Supermarkets Poll: 83% of Asda Wal-Mart Shoppers Want Tougher Rules For Supermarkets
Asda Wal-Mart customers have
overwhelmingly backed calls for tougher laws to protect people and the
environment from supermarket expansion, according to a new ICM poll
commissioned by War on Want.
The poll has been published to mark the launch of www.AsdaWatch.co.uk, a new website which highlights the way in which Asda Wal-Mart treats its own staff and suppliers in developing countries.
The main findings of the poll are:
75% of shoppers think the government should bring in new laws to stop companies exploiting suppliers in developing countries
61% of shoppers believe that supermarkets are bad for local communities because of their market dominance
83% of Asda customers want to see tougher rules for supermarkets
By a margin of 3 to, 1 Asda shoppers believe that big supermarkets like Asda do not pay their staff “decent pay”
According to Louise Richards,
War on Want's Chief Executive, the new opinion poll shows big supermarkets
like Asda are out of touch. She said, "Asda Wal-Mart's own shoppers think
that the company is not meeting its responsibilities to the community, that's
why shoppers want new laws brought in to ensure that supermarkets play fair.
Big supermarkets are exploiting workers here and around the world to make
bigger profits. This is a clear message to government - its time to get tough
The results come in a tough week for the company, as the GMB union prepares to announce the date for the balloting of its members for strike action at 20 depots across Britain. This comes after the company failed to adhere to a deal with the GMB over collective bargaining agreements. Further, Asda Wal-Mart is one of four supermarket chains to be investigated by the Competition Commission over fears that their market dominance is distorting prices.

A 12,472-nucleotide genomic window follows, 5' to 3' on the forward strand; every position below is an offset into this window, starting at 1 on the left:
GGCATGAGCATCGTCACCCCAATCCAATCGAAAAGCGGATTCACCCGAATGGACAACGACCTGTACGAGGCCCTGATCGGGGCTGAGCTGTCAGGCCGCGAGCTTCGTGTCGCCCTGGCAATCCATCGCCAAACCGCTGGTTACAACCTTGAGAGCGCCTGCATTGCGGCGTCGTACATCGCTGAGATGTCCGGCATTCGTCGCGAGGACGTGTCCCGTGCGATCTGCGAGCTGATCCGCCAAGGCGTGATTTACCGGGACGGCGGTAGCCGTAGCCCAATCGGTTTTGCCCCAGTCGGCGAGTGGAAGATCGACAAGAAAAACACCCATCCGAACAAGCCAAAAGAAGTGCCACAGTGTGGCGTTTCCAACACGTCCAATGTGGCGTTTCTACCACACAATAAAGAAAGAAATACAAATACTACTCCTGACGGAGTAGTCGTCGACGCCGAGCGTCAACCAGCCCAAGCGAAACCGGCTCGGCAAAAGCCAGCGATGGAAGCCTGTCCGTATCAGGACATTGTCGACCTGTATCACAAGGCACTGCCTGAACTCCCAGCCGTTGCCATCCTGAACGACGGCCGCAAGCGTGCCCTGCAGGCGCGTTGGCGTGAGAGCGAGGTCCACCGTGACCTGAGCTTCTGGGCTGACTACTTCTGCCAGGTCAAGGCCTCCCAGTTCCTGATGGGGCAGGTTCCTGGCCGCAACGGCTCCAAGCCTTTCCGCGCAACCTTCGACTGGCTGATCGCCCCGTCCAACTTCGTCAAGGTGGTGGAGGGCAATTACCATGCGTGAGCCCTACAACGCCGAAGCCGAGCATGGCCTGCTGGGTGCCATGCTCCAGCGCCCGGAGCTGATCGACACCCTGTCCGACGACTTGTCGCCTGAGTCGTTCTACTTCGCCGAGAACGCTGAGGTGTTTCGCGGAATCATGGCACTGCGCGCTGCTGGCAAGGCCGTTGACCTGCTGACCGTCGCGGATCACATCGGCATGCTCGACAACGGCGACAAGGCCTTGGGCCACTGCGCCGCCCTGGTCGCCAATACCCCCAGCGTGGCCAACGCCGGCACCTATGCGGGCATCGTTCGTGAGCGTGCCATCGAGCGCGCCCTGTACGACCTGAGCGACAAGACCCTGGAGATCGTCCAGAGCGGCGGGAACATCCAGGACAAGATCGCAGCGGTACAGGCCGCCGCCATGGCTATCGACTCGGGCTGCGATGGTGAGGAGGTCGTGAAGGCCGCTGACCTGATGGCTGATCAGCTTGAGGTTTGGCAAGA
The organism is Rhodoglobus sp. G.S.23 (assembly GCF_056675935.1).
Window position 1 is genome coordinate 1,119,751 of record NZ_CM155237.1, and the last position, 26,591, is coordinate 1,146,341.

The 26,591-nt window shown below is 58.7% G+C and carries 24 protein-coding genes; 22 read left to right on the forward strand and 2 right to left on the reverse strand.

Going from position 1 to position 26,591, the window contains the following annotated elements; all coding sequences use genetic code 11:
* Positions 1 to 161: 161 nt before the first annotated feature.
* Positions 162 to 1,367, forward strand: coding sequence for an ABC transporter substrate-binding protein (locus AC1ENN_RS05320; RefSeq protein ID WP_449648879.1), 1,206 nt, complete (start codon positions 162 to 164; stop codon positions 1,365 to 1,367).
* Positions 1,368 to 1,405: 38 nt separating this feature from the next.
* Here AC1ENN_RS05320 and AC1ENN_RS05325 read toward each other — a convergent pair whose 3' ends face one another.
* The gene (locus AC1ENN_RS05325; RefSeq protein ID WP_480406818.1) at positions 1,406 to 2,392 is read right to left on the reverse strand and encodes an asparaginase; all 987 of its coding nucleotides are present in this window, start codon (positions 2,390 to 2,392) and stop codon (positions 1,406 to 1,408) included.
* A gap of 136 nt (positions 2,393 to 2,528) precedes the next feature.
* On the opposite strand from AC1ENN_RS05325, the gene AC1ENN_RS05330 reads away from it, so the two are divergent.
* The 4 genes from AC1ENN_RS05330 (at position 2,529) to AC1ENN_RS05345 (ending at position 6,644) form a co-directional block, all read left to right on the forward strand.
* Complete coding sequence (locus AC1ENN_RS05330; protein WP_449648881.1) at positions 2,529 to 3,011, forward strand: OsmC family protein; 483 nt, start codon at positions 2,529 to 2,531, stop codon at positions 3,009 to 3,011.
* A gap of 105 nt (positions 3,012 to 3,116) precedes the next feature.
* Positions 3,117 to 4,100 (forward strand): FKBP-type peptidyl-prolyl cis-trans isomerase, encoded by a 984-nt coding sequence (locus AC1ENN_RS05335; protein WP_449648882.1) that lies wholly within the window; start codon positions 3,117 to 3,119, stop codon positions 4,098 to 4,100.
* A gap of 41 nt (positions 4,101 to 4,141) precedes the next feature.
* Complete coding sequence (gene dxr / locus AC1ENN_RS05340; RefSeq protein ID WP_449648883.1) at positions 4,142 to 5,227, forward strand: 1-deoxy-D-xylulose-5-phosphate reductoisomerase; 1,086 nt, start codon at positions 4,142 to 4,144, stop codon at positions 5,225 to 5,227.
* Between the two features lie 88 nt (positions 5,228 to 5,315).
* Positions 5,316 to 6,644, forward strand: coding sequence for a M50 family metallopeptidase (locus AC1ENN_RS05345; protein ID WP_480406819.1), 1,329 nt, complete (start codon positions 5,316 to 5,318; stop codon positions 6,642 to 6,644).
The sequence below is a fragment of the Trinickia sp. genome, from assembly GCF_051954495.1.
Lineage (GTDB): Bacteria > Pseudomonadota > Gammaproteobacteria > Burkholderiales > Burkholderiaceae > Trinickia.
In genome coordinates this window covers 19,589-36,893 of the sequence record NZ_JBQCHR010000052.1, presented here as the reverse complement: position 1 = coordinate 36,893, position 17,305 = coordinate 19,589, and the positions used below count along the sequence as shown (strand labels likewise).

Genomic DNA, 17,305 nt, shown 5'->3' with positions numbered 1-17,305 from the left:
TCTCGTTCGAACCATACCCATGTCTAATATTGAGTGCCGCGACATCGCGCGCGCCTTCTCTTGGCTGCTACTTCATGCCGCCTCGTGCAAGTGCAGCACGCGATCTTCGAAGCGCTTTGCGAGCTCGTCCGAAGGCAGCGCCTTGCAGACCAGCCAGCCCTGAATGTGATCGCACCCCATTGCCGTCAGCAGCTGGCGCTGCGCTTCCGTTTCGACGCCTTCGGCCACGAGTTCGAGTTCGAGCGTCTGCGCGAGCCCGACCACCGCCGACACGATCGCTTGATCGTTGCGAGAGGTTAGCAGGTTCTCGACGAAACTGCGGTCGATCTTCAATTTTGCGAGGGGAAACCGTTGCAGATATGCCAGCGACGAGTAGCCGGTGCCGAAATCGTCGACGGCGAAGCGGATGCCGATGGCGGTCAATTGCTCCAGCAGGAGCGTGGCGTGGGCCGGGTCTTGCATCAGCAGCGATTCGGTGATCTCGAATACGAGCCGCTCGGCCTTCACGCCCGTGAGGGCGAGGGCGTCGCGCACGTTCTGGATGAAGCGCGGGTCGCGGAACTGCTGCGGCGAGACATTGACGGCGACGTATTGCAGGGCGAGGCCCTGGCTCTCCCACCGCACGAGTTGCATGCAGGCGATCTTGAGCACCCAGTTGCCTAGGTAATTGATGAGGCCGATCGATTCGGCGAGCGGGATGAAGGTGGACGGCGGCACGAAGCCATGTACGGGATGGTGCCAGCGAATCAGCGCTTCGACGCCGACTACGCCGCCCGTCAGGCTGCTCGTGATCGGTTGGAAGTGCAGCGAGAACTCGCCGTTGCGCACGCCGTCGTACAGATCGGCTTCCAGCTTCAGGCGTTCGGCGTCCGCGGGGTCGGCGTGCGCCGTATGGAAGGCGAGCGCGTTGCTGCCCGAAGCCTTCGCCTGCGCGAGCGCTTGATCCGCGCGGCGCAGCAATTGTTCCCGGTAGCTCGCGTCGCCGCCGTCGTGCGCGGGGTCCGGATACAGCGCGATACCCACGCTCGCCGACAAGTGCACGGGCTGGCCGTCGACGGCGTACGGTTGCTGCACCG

Paul Kenny, General Secretary of the GMB union, said, “Asda Wal-Mart does not accept the fundamental points that pay and conditions agreements need to be fair and arrived at fairly. GMB members in the 20 distribution depots will not settle for less, so strike action looks inevitable to resolve this real clash of cultures. Asda Wal-Mart would be well advised to adhere to the UK standards expected by their customers, their suppliers and their staff, rather than look across the Atlanticto what is acceptable there.”
The website, www.AsdaWatch.org, draws on testimonies from present and former Asda Wal-Mart staff and looks in detail at how the company makes vast profits by squeezing suppliers and exploiting staff. As well as detailed research on the company, the website carries a series of podcast interviews with union activists, workers in developing countries, and people whose lives have been affected by Asda Wal-Mart’s expansion.
On Friday (12 May) a critically acclaimed and damning new documentary, Wal-Mart: The high cost of a low price, receives its UK release. The film features the traders of Queen’s Market in London’s East End whose livelihoods are under threat from a proposed Asda Wal-Mart superstore. The film was previewed yesterday, 10 May, to Labour MPs in Parliament.
Also check out www.walmartwatch.com
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